Two Blessings for a Long Life


I noticed that often after the name of a great Rabbi, the word “Shlita” is written. What does this mean? Thank you!

1 year


  1. I find it very “observant” that you noticed this word which is not English but appears in English-language publications after certain names, as you mention. “Shlita” is an acronym, and before I explain its meaning I can’t resist saying that Judaism doesn’t have a monopoly on acronyms. The military is also a big fan of them:

    Two U.S. army officers once passed a new recruit who was on cleaning duty. “Don’t forget to clean off the BRT” said one of them, pointing to a big round metal object.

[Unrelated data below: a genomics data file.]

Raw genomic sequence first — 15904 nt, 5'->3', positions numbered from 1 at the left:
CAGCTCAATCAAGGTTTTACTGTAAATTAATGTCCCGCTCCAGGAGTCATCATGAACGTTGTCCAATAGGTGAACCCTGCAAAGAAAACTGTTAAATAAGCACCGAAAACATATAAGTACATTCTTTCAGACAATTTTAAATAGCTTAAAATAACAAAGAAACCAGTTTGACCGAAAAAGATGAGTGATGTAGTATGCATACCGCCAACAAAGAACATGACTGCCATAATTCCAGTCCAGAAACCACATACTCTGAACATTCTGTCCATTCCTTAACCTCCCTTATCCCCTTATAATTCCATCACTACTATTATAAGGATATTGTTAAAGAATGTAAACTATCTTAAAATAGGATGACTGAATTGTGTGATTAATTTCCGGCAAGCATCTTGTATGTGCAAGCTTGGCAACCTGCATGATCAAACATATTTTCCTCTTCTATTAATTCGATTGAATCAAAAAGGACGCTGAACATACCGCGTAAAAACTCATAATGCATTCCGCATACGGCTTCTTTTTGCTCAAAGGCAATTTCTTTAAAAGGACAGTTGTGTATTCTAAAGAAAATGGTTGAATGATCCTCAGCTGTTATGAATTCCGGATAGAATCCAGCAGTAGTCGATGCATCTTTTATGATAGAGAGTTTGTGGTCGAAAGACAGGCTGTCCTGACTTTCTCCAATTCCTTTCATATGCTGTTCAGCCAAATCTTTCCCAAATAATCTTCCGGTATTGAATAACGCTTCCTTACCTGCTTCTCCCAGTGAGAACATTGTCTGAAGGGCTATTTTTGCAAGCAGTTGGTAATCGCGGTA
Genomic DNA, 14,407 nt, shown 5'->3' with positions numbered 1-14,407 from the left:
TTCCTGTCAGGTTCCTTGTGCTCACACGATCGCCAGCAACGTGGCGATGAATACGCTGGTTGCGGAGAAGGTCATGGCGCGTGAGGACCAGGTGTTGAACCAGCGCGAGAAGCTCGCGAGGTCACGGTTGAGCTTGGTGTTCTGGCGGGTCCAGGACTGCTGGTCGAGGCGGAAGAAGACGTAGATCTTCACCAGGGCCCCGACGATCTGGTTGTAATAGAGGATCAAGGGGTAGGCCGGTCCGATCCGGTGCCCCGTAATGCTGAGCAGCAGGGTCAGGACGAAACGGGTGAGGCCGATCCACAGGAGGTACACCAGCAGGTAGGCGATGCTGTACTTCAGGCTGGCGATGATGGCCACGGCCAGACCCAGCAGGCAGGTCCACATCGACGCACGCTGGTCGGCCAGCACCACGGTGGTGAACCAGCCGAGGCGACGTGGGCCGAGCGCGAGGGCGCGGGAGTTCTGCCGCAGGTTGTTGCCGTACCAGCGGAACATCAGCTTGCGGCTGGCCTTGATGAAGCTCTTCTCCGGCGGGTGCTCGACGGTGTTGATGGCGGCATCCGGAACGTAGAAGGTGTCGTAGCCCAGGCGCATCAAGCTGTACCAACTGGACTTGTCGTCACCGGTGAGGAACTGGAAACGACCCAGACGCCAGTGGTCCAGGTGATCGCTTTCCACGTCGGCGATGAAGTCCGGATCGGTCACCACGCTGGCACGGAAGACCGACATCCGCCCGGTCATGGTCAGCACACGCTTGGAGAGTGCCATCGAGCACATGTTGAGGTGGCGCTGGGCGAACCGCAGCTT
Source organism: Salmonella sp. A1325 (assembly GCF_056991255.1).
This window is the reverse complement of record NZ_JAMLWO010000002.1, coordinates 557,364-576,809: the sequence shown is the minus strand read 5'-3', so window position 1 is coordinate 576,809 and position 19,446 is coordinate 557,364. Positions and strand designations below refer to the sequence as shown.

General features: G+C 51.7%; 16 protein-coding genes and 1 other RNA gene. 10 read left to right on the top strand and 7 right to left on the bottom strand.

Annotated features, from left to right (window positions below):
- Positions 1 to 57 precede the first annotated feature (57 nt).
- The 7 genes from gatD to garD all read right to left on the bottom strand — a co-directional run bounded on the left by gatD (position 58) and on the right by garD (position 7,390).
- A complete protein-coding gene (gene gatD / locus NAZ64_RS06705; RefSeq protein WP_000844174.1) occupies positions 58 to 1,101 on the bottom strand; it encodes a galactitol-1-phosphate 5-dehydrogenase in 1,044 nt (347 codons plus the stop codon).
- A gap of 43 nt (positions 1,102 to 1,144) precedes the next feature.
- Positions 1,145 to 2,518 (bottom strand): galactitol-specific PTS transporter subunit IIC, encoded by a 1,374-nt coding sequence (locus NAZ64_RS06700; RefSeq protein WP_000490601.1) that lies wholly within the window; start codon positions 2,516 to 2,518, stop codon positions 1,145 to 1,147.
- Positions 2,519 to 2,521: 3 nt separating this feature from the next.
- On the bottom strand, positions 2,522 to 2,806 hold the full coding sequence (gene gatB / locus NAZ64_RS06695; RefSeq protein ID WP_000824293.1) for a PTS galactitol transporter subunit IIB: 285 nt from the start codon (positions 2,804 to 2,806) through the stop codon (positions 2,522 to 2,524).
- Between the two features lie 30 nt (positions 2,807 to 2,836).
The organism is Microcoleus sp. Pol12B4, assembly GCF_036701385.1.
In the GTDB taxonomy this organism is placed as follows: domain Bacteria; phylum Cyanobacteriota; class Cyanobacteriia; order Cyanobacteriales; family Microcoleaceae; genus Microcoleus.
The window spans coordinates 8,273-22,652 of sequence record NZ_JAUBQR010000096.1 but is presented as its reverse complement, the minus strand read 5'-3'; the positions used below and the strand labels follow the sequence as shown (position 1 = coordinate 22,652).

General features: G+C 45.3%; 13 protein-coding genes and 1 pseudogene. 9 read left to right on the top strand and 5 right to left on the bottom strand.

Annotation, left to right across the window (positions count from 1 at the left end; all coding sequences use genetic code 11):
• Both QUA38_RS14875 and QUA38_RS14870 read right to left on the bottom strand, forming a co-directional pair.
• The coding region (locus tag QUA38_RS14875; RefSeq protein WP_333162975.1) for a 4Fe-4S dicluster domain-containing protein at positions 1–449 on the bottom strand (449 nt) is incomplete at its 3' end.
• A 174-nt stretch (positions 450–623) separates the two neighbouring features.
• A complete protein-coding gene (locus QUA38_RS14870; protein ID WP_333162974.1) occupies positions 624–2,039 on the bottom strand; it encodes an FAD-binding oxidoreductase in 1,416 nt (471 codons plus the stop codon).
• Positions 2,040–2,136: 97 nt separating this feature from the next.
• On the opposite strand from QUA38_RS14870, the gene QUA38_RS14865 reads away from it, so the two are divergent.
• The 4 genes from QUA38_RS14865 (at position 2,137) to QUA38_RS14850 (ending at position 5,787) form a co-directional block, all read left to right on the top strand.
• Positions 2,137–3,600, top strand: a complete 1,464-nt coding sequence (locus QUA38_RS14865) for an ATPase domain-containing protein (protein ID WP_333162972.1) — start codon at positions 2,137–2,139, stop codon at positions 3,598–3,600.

“Boy, how do you know all the names of all the different machinery?” marveled a fellow officer. “And what does BRT stand for, anyway?”

    “Big Round Thing,” he answered.

    The acronym “Shlita” stands for the words “Sheyichye L’orech Yamim Tovim Aruchim.” This means that we pray that the person “will live many long and good days.”

    It is quite a clever word as well. Not only does it convey a blessing for a long life as an acronym, but as a regular word “shlita” means “leadership.” This conveys the idea that the Rabbi is a person of guidance and leadership in addition to his Torah scholarship.

    Another term often written as a blessing when addressing someone is “amosh,” which is spelled: ayin, mem, vav, shin. This stands for “ad me’ah v’esrim shana.” That is to say: “May you live to be 120!” This was the age of Moses, who lived his entire life in perfect health. The blessing to another to live to be 120 also conveys the intent for the person to be blessed to live his entire lifetime in good health.

    Best wishes from the Team